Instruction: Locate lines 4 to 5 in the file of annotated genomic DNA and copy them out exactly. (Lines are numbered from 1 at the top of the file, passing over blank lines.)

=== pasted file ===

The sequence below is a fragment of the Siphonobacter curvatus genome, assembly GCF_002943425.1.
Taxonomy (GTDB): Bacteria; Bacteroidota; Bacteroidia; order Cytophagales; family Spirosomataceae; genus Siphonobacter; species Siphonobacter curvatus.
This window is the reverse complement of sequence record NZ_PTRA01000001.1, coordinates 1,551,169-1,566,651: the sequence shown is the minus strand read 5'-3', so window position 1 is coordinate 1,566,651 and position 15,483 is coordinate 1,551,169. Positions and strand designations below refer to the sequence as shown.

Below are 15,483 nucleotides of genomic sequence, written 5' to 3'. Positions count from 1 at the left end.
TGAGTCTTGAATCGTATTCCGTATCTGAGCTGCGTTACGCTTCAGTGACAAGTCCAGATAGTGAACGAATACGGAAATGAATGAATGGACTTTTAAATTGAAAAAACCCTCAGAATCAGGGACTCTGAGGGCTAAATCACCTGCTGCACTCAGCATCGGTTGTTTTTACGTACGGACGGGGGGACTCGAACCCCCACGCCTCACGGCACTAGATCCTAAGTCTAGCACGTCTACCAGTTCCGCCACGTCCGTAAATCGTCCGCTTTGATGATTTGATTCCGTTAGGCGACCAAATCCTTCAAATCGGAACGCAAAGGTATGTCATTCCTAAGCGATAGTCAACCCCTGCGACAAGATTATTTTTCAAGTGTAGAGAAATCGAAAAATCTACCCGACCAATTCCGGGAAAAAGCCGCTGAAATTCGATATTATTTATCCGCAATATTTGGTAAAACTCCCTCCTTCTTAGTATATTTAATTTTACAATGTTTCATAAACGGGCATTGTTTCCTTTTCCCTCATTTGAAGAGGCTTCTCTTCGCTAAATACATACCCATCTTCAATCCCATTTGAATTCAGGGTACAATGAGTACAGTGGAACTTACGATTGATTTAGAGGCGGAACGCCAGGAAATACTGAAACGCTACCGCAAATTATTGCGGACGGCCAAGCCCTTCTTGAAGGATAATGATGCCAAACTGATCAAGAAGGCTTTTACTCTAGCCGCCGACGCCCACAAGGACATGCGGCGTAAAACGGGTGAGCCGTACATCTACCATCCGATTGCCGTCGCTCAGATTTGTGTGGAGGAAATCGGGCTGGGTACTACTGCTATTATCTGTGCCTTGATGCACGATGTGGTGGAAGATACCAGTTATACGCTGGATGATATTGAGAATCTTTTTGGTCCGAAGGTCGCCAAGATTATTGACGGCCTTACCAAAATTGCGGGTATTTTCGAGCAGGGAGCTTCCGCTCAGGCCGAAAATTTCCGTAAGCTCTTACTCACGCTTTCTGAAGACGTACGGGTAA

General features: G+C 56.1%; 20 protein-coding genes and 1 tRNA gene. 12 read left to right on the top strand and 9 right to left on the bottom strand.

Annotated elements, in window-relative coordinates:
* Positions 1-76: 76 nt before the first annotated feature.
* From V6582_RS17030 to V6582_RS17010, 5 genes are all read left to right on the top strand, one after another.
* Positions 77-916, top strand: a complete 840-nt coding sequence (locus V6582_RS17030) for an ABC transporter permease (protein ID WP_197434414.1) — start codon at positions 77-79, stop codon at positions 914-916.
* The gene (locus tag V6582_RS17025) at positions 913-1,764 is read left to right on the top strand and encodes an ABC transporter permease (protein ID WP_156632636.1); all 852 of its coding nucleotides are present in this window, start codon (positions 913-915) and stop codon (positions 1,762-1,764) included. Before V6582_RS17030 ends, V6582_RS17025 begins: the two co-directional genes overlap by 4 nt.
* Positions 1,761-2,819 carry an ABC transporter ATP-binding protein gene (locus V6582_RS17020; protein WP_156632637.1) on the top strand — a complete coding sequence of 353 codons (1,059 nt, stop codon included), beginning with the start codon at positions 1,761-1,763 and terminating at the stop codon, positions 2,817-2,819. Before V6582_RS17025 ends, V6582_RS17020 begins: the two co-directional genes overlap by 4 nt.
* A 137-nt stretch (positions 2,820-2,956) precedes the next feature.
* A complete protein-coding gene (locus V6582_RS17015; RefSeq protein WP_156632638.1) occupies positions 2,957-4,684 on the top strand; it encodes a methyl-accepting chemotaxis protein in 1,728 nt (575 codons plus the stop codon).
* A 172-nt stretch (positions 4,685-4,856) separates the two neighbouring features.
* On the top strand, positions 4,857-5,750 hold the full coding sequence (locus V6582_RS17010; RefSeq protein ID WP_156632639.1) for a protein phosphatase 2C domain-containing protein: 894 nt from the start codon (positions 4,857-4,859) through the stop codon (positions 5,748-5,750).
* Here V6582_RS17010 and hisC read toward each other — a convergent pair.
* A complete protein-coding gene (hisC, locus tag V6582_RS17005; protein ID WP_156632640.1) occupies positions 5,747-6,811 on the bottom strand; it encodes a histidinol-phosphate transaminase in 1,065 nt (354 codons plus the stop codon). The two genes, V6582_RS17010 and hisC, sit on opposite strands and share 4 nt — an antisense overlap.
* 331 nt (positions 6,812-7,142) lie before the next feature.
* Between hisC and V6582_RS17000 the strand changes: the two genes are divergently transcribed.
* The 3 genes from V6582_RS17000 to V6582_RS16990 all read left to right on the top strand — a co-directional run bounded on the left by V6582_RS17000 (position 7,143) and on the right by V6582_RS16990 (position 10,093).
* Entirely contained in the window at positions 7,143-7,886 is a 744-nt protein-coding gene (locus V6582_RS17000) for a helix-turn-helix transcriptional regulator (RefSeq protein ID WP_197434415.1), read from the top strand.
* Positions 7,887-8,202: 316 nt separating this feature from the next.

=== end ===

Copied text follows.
Below are 15,483 nucleotides of genomic sequence, written 5' to 3'. Positions count from 1 at the left end.
TGAGTCTTGAATCGTATTCCGTATCTGAGCTGCGTTACGCTTCAGTGACAAGTCCAGATAGTGAACGAATACGGAAATGAATGAATGGACTTTTAAATTGAAAAAACCCTCAGAATCAGGGACTCTGAGGGCTAAATCACCTGCTGCACTCAGCATCGGTTGTTTTTACGTACGGACGGGGGGACTCGAACCCCCACGCCTCACGGCACTAGATCCTAAGTCTAGCACGTCTACCAGTTCCGCCACGTCCGTAAATCGTCCGCTTTGATGATTTGATTCCGTTAGGCGACCAAATCCTTCAAATCGGAACGCAAAGGTATGTCATTCCTAAGCGATAGTCAACCCCTGCGACAAGATTATTTTTCAAGTGTAGAGAAATCGAAAAATCTACCCGACCAATTCCGGGAAAAAGCCGCTGAAATTCGATATTATTTATCCGCAATATTTGGTAAAACTCCCTCCTTCTTAGTATATTTAATTTTACAATGTTTCATAAACGGGCATTGTTTCCTTTTCCCTCATTTGAAGAGGCTTCTCTTCGCTAAATACATACCCATCTTCAATCCCATTTGAATTCAGGGTACAATGAGTACAGTGGAACTTACGATTGATTTAGAGGCGGAACGCCAGGAAATACTGAAACGCTACCGCAAATTATTGCGGACGGCCAAGCCCTTCTTGAAGGATAATGATGCCAAACTGATCAAGAAGGCTTTTACTCTAGCCGCCGACGCCCACAAGGACATGCGGCGTAAAACGGGTGAGCCGTACATCTACCATCCGATTGCCGTCGCTCAGATTTGTGTGGAGGAAATCGGGCTGGGTACTACTGCTATTATCTGTGCCTTGATGCACGATGTGGTGGAAGATACCAGTTATACGCTGGATGATATTGAGAATCTTTTTGGTCCGAAGGTCGCCAAGATTATTGACGGCCTTACCAAAATTGCGGGTATTTTCGAGCAGGGAGCTTCCGCTCAGGCCGAAAATTTCCGTAAGCTCTTACTCACGCTTTCTGAAGACGTACGGGTAA